It was then that I heard a rattling in the box. I took a closer look and found a small metal piece that looked like a part that should go into the bread pan. It turned out to be the kneading paddle! My heart sank. What was I thinking, trying to knead a dough without a kneading paddle?! There goes my first loaf of bread!

The heating coil was already red hot by then and I swiftly transferred everything onto a mixing bowl. I was ready to throw everything into the trash but my friend who was still on the chat had some experience at making bread suggested that I should try hand kneading.

I took her advice and gave the mix a quick knead, much like an attempt to resuscitate. Thereafter, I left the dough in an oiled bowl and cling wrapped it. I wasn’t hopeful that what I had done would be enough to save the dough. I was quite sure I had ‘killed’ the yeast knowing how fussy yeast was. Too hot, it dies and too cold, it remains dormant.

A quick search for a French bread recipe on the Internet yield so many different recipes. Unfortunately my brain at 12 midnight wasn’t capable of finding the closest match for the recipe that I had used especially when I had to do unit conversion.

Surprisingly the dough that had been sitting in the bowl for the last hour had grown in size. Ideally it should have doubled but I wasn’t complaining, the dough was still ‘alive’!

Without much delay, I turned the dough onto my kitchen top and started rolling it out, like what I saw in the videos. I wasn’t sure but I thought some kneading shouldn’t hurt.

I divided the dough into 2 and rolled each out into rectangular shapes before folding in the sides and sealing up the edges. I made a few slashes on top like on most baguettes. The oven temperature was set to 190 degC and for the next 30 minutes, (the timing was a rough guess, an average bteween 20 to 40 minutes) I planted myself in front of the oven, anxious to see how the bread would turn out.

After what seem like a long while, the alarm finally went off and 2 loaves of good looking bread emerged. It was already 1am in the morning.

The colour of the crust looked about right but it wasn’t crispy enough and the inside wasn’t as fluffy as those we like from Cedele. I was glad they were edible and didn’t taste like some rocks or stones. It was decent enough for my boys to gobble a whole loaf for breakfast the next morning.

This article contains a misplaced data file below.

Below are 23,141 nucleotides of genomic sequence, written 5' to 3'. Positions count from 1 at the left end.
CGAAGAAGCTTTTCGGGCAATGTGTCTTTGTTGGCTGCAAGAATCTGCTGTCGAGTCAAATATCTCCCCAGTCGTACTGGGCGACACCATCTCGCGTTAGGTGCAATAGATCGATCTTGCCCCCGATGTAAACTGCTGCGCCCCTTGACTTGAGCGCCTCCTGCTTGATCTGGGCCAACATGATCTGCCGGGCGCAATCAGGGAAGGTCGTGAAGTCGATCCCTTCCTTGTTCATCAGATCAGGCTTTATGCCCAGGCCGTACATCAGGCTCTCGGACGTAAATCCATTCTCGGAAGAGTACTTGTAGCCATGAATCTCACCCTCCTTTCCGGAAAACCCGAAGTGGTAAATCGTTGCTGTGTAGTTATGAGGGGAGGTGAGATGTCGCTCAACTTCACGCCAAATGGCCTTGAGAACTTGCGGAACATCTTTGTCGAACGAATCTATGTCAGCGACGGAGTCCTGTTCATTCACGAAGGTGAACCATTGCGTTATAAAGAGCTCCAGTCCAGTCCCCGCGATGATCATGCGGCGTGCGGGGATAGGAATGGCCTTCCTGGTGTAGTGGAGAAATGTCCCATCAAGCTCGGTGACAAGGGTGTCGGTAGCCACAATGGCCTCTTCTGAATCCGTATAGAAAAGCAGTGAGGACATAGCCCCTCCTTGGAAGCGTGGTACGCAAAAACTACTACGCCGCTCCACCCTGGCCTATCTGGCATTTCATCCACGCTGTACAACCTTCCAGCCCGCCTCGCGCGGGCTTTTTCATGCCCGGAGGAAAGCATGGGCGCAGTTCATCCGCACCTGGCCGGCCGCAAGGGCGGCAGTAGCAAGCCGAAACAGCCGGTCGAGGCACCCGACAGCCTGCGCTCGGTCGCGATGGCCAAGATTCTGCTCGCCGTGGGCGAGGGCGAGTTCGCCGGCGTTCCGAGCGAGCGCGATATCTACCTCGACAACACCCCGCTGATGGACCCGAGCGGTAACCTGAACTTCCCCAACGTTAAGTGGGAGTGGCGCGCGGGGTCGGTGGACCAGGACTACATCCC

And that was pretty much how I ended up making my first loaf of French baguette. An incidental hand knead loaf that I wasn’t even sure how to replicate! It was a mishmash of everything that I could gather on the Internet when my brain wasn’t functioning 100%.

IMG_4986Then again, I really shouldn’t be making bread the labour intensive way since now I have an all singing all dancing bread maker machine sitting in my kitchen!


Note : In case you are adventurous enough to give this a try using the labour intensive method, these are the ingredients I used

1. Water 260g
2. Salt 6g
3. Oil 9g
4. Sugar 12g
5. Bread Flour 400g
6. Yeast 5g

Good Luck!


A Tree, A Stall And A Christmas Wreath

I can’t believe it’s 3 days to Christmas. It’s been a maddening rush this school holiday with the renovation of our new place, house moving, a trip to Australia and before we know it, it’s just a couple of weeks more before school reopens.

Amidst all the packing, unpacking and tidying up loose ends around the house, shopping for a Christmas tree was like the last thing on my mind. Didn’t help when the weather had been wet. Just the thought of packing a drenched fir tree into the car made me tired.

I wouldn’t mind having a tree like this again but we don’t have a backyard here and a dead tree branch this big would probably be very sick. Humid weather and sick tree don’t seem like a good combination for the house.